Monday, February 18, 2008

The Accidental Permanent

I didn't intend to ride a permanent yesterday. Since September, my longest rides have been around 100km. I've been hoping that SIR's winter training series, with its increasing distances would help me work back to longer rides. My participation in those rides has been a little spotty. Last weekend (Feb 9), I skipped our Vashon Island ride to participate in the WA presidential caucuses. The combination of my speed, the distance, the start time, and the ferry rides made it impossible for me to do both. Instead, Kevin Humphries and I rode from Redmond to meet Kent Peterson and Matt Newlin in Issaquah. We explored some trails, new and old, from Issaquah to Carnation (with obligatory stop at Sandy's Espresso) before returning to Redmond.

This Saturday, I planned to join the SIR folks for the North Bend training ride. About halfway through my drive to the start, a nagging feeling set in that I had forgotten something. I pulled over and determined that I was without cycling shoes. Oops. No ride for me.

Recalling that riding buddy Wayne Methner was planning to ride a permanent on Sunday, I sent him an e-mail. To be honest, I was nervous about attempting a ride twice as long as any I had done in the last 4.5 months. On the other hand, the route starts 2 miles from my house, so I wouldn't forget my shoes on the bike ride to the start.

Good weather was forecast, with sunny skies and temperatures in the fifties - quite a gift for a February ride in the NW. The morning started cold, however, and I rode down the hill in a sub-freezing fog to meet Wayne at the coffee shop. The first indication of the beautiful day to come was the delicate frost on the wool sleeves of my jersey.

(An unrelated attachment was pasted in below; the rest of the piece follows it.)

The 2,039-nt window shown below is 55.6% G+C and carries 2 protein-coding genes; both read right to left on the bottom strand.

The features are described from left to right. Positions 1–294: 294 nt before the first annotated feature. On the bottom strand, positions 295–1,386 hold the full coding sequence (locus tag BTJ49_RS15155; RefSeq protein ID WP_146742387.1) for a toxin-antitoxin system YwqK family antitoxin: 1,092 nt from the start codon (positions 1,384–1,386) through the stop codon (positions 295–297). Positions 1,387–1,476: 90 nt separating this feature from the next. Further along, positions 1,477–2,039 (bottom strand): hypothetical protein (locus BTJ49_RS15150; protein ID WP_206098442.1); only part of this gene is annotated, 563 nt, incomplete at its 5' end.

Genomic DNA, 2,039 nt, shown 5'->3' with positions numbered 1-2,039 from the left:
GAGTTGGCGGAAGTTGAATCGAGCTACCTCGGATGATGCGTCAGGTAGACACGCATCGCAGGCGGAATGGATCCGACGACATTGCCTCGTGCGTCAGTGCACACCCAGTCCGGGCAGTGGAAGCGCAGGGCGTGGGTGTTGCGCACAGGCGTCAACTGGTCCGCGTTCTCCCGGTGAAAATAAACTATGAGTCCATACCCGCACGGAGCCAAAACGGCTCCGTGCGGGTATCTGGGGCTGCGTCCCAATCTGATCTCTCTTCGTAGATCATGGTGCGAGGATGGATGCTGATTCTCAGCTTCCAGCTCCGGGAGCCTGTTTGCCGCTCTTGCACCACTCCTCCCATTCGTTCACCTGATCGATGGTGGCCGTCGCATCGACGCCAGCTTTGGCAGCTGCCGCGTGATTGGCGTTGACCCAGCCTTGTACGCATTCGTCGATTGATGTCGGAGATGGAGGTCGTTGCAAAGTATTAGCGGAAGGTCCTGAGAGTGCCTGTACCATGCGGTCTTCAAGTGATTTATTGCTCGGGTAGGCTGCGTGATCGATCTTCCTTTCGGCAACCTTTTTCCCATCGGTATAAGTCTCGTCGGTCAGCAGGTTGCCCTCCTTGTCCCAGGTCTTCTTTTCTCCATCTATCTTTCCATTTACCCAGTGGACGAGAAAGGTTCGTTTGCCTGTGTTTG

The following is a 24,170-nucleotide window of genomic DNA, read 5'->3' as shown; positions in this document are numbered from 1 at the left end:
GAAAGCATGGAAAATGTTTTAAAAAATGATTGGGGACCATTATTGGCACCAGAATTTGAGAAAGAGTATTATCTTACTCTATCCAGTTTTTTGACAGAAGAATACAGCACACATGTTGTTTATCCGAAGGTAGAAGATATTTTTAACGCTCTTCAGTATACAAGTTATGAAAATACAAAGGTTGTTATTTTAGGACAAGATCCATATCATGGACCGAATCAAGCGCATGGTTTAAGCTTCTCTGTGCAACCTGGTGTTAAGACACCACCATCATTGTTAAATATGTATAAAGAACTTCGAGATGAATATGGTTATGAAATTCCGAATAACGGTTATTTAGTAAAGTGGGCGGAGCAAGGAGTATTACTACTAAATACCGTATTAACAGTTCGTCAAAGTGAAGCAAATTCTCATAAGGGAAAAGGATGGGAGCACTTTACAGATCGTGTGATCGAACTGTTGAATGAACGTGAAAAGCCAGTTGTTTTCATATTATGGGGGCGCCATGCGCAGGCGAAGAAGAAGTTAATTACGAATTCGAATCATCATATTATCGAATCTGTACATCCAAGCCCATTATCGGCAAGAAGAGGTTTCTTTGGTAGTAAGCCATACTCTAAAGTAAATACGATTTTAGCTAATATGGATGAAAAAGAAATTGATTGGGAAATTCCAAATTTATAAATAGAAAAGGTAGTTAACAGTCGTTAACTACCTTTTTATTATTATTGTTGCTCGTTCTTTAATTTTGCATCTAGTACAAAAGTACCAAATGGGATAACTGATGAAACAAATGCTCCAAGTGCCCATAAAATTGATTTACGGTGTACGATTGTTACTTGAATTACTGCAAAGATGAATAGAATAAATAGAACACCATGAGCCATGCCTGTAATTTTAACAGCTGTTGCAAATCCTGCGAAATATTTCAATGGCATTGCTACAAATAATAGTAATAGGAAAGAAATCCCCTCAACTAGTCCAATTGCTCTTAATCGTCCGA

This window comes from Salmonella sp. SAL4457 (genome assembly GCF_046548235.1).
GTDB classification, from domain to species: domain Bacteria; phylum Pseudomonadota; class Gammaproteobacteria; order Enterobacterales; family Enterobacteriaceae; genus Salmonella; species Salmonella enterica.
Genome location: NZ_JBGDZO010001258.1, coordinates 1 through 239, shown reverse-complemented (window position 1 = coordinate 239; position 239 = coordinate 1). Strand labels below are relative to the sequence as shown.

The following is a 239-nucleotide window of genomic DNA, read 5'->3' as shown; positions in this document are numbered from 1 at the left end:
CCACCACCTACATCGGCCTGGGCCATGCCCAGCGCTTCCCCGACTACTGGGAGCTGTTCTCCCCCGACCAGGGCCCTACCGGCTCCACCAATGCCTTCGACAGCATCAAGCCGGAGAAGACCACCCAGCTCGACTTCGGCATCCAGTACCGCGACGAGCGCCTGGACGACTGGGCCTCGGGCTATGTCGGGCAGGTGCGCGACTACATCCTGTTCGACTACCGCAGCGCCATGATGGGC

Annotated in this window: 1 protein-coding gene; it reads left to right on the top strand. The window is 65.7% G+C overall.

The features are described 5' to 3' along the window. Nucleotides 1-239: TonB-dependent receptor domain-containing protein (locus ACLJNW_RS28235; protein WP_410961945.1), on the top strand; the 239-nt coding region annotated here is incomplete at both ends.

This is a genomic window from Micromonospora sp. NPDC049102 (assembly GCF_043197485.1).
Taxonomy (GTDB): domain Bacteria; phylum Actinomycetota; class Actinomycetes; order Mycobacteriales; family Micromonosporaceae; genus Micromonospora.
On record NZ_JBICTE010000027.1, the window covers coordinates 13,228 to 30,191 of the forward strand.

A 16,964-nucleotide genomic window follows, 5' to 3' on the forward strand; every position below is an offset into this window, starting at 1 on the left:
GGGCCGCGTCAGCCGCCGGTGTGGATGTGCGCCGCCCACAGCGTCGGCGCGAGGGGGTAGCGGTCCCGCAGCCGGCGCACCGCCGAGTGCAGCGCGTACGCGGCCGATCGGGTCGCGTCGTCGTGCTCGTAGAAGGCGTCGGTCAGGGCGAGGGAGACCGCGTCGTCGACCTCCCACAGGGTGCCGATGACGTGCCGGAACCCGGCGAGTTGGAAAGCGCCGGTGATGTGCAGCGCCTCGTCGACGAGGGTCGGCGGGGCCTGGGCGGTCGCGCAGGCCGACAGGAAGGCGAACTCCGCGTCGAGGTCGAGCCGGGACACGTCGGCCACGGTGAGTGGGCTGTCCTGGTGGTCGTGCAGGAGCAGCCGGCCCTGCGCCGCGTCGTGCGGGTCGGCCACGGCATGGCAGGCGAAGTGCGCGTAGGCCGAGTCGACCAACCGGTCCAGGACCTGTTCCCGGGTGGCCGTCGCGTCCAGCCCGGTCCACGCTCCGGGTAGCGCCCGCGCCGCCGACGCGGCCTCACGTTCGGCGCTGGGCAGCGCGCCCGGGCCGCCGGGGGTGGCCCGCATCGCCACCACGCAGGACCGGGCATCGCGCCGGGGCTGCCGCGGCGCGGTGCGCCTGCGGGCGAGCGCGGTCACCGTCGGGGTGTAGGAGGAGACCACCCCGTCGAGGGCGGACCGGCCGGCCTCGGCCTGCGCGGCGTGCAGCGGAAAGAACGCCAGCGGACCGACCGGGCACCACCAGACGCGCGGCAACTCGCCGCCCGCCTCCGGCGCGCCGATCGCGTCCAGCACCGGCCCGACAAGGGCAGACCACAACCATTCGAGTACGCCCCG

The coffee shop picked yesterday to open late, so Wayne and I stood outside in the cold waiting for the shop to open and for the other riders to arrive. Happily the doors soon opened and hot coffee flowed. We were joined by Matt Newlin, Bob Lagasca, Mike Richeson, Albert Meerscheidt, and Jennifer Chang. The group represented a wide range of randonneur experience, from Wayne who is starting his 11th season in randonneuring, to Jennifer who is contemplating her first. She came along, she said, to see if she could ride 200km. I didn't say so, but that was my motivation as well.

We rode in a group along the Sammamish Slough and Lake Sammamish to the first control in Issaquah. Out of the control, we hit our first substantial hill. As the hills would do all day, this one immediately spit me out the back. We regrouped over coffee at Sandy's in Carnation. The fog burned off as we headed along the Snoqualmie and Skykomish valleys to Sultan, treating us to spectacular snow covered mountain views. On Ben Howard Road, the hills again separated my from the group. Instead, bad music from the seventies kept me company. Andy Kim's "Rock Me Gently" proved to be a very persistent companion all day. The song's infectious good mood matched my own. My dismay at my conditioning was no match for the joy of doing a long ride again on a beautiful day.

I lost my riding buddies again just outside Sultan. I briefly caught a glimpse of Wayne walking his fixed gear up a monstrously steep section of Reiner Road, but he was walking faster than I was riding. Crisp clear air and nice views kept me company to the far point of the route on the Jordan River footbridge and back to the Granite Falls control. The unexpected but welcome sight of parked rando bikes greeted me at the control. I fueled quickly and left with the group.

The 60km back felt great. Despite tired legs, I knew I'd make it back in time. After a long layoff, this knowledge was invigorating and wonderfully reminiscent of my early experiences in the sport, when I didn't yet know what I could do. With the other riders stopped occasionally for roadside repairs, traffic lights, and generous regroups, I finished with the group. Twelve hours for 213km - nothing to write home about, but a very gratifying day (and night) nonetheless.

Things that just worked: my bike - no mechanical problems; my new Supernova LED generator light - incredible illumination on the road; my attitude - unfailingly positive and just happy to be out riding; my riding friends - as he has since 1998, Wayne again provided the support and companionship that has helped me to the end of many a ride; and my ankle - although a little sore today, it took the distance jump well.